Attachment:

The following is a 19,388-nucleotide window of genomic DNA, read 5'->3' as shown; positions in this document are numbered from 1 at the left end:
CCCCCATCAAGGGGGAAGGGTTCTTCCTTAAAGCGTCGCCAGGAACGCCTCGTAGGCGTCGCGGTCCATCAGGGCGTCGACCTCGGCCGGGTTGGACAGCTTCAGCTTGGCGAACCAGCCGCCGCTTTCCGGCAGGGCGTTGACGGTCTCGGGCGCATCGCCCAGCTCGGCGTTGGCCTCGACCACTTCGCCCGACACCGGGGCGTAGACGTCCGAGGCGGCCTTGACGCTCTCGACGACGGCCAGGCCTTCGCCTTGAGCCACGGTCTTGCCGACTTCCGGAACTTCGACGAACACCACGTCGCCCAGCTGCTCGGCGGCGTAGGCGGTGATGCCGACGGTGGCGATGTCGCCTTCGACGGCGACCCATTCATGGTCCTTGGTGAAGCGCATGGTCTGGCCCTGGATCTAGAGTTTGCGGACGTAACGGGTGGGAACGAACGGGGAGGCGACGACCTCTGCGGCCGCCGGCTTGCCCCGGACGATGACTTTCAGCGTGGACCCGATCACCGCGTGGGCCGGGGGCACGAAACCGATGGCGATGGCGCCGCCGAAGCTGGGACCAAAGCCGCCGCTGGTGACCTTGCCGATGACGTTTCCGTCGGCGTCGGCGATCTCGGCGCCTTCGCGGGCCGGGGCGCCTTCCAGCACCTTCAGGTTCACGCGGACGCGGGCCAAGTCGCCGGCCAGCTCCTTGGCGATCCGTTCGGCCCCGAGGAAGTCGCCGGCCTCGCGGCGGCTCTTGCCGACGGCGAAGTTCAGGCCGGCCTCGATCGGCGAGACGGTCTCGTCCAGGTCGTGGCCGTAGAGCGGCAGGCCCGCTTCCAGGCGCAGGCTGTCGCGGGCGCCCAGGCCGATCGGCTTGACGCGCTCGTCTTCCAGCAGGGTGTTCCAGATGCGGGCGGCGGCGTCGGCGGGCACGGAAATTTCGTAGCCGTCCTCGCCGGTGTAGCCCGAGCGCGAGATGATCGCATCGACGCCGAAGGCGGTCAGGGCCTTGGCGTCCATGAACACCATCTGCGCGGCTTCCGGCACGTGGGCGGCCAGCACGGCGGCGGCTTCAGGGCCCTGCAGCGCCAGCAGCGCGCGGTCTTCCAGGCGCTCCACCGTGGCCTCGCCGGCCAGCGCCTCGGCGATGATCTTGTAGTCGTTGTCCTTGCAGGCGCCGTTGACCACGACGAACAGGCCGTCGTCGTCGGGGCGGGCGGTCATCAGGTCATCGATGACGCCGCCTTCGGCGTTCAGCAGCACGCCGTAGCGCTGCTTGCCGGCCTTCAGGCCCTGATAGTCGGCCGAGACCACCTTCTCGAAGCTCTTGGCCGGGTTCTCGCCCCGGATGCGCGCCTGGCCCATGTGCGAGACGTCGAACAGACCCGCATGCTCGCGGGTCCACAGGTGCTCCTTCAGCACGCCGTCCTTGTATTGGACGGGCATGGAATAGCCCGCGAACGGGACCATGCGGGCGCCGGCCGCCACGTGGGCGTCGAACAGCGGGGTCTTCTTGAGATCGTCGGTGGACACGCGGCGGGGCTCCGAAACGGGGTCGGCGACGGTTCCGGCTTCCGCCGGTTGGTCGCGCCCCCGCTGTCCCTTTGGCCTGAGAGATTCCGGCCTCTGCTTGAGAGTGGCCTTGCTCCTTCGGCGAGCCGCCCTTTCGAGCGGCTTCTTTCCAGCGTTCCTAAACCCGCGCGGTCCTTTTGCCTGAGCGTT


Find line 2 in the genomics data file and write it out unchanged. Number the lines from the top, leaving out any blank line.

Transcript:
CCCCCATCAAGGGGGAAGGGTTCTTCCTTAAAGCGTCGCCAGGAACGCCTCGTAGGCGTCGCGGTCCATCAGGGCGTCGACCTCGGCCGGGTTGGACAGCTTCAGCTTGGCGAACCAGCCGCCGCTTTCCGGCAGGGCGTTGACGGTCTCGGGCGCATCGCCCAGCTCGGCGTTGGCCTCGACCACTTCGCCCGACACCGGGGCGTAGACGTCCGAGGCGGCCTTGACGCTCTCGACGACGGCCAGGCCTTCGCCTTGAGCCACGGTCTTGCCGACTTCCGGAACTTCGACGAACACCACGTCGCCCAGCTGCTCGGCGGCGTAGGCGGTGATGCCGACGGTGGCGATGTCGCCTTCGACGGCGACCCATTCATGGTCCTTGGTGAAGCGCATGGTCTGGCCCTGGATCTAGAGTTTGCGGACGTAACGGGTGGGAACGAACGGGGAGGCGACGACCTCTGCGGCCGCCGGCTTGCCCCGGACGATGACTTTCAGCGTGGACCCGATCACCGCGTGGGCCGGGGGCACGAAACCGATGGCGATGGCGCCGCCGAAGCTGGGACCAAAGCCGCCGCTGGTGACCTTGCCGATGACGTTTCCGTCGGCGTCGGCGATCTCGGCGCCTTCGCGGGCCGGGGCGCCTTCCAGCACCTTCAGGTTCACGCGGACGCGGGCCAAGTCGCCGGCCAGCTCCTTGGCGATCCGTTCGGCCCCGAGGAAGTCGCCGGCCTCGCGGCGGCTCTTGCCGACGGCGAAGTTCAGGCCGGCCTCGATCGGCGAGACGGTCTCGTCCAGGTCGTGGCCGTAGAGCGGCAGGCCCGCTTCCAGGCGCAGGCTGTCGCGGGCGCCCAGGCCGATCGGCTTGACGCGCTCGTCTTCCAGCAGGGTGTTCCAGATGCGGGCGGCGGCGTCGGCGGGCACGGAAATTTCGTAGCCGTCCTCGCCGGTGTAGCCCGAGCGCGAGATGATCGCATCGACGCCGAAGGCGGTCAGGGCCTTGGCGTCCATGAACACCATCTGCGCGGCTTCCGGCACGTGGGCGGCCAGCACGGCGGCGGCTTCAGGGCCCTGCAGCGCCAGCAGCGCGCGGTCTTCCAGGCGCTCCACCGTGGCCTCGCCGGCCAGCGCCTCGGCGATGATCTTGTAGTCGTTGTCCTTGCAGGCGCCGTTGACCACGACGAACAGGCCGTCGTCGTCGGGGCGGGCGGTCATCAGGTCATCGATGACGCCGCCTTCGGCGTTCAGCAGCACGCCGTAGCGCTGCTTGCCGGCCTTCAGGCCCTGATAGTCGGCCGAGACCACCTTCTCGAAGCTCTTGGCCGGGTTCTCGCCCCGGATGCGCGCCTGGCCCATGTGCGAGACGTCGAACAGACCCGCATGCTCGCGGGTCCACAGGTGCTCCTTCAGCACGCCGTCCTTGTATTGGACGGGCATGGAATAGCCCGCGAACGGGACCATGCGGGCGCCGGCCGCCACGTGGGCGTCGAACAGCGGGGTCTTCTTGAGATCGTCGGTGGACACGCGGCGGGGCTCCGAAACGGGGTCGGCGACGGTTCCGGCTTCCGCCGGTTGGTCGCGCCCCCGCTGTCCCTTTGGCCTGAGAGATTCCGGCCTCTGCTTGAGAGTGGCCTTGCTCCTTCGGCGAGCCGCCCTTTCGAGCGGCTTCTTTCCAGCGTTCCTAAACCCGCGCGGTCCTTTTGCCTGAGCGTT